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Biogeosciences An interactive open-access journal of the European Geosciences Union
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Volume 7, issue 11
Biogeosciences, 7, 3531-3548, 2010
https://doi.org/10.5194/bg-7-3531-2010
© Author(s) 2010. This work is distributed under
the Creative Commons Attribution 3.0 License.

Special issue: Evolutionary and geological history of Balkan lakes Ohrid...

Biogeosciences, 7, 3531-3548, 2010
https://doi.org/10.5194/bg-7-3531-2010
© Author(s) 2010. This work is distributed under
the Creative Commons Attribution 3.0 License.

  10 Nov 2010

10 Nov 2010

Stratigraphic analysis of lake level fluctuations in Lake Ohrid: an integration of high resolution hydro-acoustic data and sediment cores

K. Lindhorst1, H. Vogel2, S. Krastel1, B. Wagner2, A. Hilgers3, A. Zander3, T. Schwenk4, M. Wessels5, and G. Daut6 K. Lindhorst et al.
  • 1Leibniz-Institute for Marine Sciences, IFM-GEOMAR, Cluster of Excellence: The Future Ocean, Christian-Albrecht-University, Kiel, Germany
  • 2Institute for Geology and Mineralogy, University of Cologne, Cologne, Germany
  • 3Institute of Geography, University of Cologne, Cologne, Germany
  • 4Department of Geosciences at University of Bremen, Bremen, Germany
  • 5Institute for Lake Research, LUBW, Langenargen, Germany
  • 6Institute for Geography, Friedrich Schiller University, Jena, Germany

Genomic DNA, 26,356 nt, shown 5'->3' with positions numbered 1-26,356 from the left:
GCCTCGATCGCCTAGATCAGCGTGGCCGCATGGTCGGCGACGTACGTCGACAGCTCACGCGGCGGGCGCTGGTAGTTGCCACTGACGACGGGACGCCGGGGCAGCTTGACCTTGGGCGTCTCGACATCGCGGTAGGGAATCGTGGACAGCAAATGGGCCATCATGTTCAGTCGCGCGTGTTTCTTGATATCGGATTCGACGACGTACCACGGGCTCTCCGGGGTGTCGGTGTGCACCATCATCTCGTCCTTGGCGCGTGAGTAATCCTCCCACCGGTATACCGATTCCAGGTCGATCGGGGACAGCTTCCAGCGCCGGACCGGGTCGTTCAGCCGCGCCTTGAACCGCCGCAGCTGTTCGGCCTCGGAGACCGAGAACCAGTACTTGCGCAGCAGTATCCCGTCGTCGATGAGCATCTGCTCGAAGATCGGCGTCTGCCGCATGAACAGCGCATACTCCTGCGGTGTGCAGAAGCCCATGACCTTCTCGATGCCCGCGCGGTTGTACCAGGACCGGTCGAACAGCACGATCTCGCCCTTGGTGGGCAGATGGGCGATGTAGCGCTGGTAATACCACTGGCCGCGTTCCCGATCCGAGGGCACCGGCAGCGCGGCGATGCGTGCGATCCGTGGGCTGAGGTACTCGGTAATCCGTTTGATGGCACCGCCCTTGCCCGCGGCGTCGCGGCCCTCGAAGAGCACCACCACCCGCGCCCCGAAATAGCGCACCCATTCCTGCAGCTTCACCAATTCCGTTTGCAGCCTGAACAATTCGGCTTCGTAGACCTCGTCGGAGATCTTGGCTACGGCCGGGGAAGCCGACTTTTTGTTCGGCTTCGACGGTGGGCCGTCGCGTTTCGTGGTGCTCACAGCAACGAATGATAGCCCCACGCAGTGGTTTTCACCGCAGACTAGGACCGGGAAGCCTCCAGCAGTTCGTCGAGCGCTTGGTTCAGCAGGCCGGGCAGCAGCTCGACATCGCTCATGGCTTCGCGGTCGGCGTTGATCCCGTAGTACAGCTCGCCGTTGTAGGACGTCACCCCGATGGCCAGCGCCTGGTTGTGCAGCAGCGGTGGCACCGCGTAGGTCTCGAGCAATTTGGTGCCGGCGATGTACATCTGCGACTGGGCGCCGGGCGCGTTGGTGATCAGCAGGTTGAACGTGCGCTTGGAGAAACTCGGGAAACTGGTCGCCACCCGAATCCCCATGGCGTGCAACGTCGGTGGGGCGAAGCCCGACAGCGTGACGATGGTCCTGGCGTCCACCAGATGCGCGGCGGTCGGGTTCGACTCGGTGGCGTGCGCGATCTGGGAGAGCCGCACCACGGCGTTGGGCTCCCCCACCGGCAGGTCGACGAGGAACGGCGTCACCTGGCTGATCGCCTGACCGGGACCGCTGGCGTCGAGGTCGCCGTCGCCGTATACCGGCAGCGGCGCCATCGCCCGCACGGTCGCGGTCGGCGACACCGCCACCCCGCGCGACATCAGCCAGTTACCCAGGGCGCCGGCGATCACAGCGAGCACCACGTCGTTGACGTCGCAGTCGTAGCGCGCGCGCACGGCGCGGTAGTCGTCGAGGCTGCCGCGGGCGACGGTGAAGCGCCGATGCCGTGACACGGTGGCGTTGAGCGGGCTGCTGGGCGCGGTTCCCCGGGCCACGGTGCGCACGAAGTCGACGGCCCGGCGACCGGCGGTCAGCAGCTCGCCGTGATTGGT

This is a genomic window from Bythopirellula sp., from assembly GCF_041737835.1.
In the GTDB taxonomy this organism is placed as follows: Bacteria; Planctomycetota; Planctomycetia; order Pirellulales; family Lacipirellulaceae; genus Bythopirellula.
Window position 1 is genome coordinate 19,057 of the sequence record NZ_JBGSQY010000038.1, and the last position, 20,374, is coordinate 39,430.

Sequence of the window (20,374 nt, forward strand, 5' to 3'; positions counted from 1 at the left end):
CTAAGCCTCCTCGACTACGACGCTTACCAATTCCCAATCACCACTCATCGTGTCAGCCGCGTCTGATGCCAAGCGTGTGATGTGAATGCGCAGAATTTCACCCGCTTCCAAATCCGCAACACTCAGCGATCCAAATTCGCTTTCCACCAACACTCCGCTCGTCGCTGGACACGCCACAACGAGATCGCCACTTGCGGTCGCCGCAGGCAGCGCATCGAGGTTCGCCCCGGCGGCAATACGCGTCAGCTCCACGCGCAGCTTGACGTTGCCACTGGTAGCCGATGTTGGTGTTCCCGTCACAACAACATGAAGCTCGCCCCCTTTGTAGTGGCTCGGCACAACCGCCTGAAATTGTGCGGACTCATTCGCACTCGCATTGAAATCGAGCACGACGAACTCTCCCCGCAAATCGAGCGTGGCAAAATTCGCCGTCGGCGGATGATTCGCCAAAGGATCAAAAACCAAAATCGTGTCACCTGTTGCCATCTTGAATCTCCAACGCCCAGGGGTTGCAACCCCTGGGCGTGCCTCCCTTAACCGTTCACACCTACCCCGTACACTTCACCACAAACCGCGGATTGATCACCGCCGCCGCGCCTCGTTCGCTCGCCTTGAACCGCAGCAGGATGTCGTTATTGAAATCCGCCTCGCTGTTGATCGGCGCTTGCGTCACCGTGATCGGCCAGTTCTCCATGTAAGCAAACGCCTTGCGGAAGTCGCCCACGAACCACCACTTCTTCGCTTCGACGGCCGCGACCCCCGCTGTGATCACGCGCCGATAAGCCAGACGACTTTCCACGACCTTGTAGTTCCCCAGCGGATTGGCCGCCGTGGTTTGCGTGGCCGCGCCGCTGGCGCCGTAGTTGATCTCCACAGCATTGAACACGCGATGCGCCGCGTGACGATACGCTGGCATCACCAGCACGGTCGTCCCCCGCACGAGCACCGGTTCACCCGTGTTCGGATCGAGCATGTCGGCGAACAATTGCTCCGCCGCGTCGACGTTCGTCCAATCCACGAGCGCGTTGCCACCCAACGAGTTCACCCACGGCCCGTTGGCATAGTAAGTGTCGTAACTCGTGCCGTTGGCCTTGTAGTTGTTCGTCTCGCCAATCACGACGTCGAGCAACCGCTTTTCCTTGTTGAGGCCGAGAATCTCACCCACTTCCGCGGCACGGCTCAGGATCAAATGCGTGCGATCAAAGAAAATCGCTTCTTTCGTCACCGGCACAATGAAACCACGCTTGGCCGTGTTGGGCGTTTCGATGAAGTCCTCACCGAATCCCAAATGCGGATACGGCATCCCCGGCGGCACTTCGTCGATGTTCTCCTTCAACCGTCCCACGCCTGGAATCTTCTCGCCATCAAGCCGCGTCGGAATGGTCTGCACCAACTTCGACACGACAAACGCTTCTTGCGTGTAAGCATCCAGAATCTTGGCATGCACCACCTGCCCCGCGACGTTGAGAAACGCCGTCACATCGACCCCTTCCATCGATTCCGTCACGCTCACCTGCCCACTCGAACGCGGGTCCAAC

Abstract. Ancient Lake Ohrid is a steep-sided, oligotrophic, karst lake that was tectonically formed most likely within the Pliocene and often referred to as a hotspot of endemic biodiversity. This study aims on tracing significant lake level fluctuations at Lake Ohrid using high-resolution acoustic data in combination with lithological, geochemical, and chronological information from two sediment cores recovered from sub-aquatic terrace levels at ca. 32 and 60 m water depth. According to our data, significant lake level fluctuations with prominent lowstands of ca. 60 and 35 m below the present water level occurred during Marine Isotope Stage (MIS) 6 and MIS 5, respectively. The effect of these lowstands on biodiversity in most coastal parts of the lake is negligible, due to only small changes in lake surface area, coastline, and habitat. In contrast, biodiversity in shallower areas was more severely affected due to disconnection of today sub-lacustrine springs from the main water body. Multichannel seismic data from deeper parts of the lake clearly image several clinoform structures stacked on top of each other. These stacked clinoforms indicate significantly lower lake levels prior to MIS 6 and a stepwise rise of water level with intermittent stillstands since its existence as water-filled body, which might have caused enhanced expansion of endemic species within Lake Ohrid.

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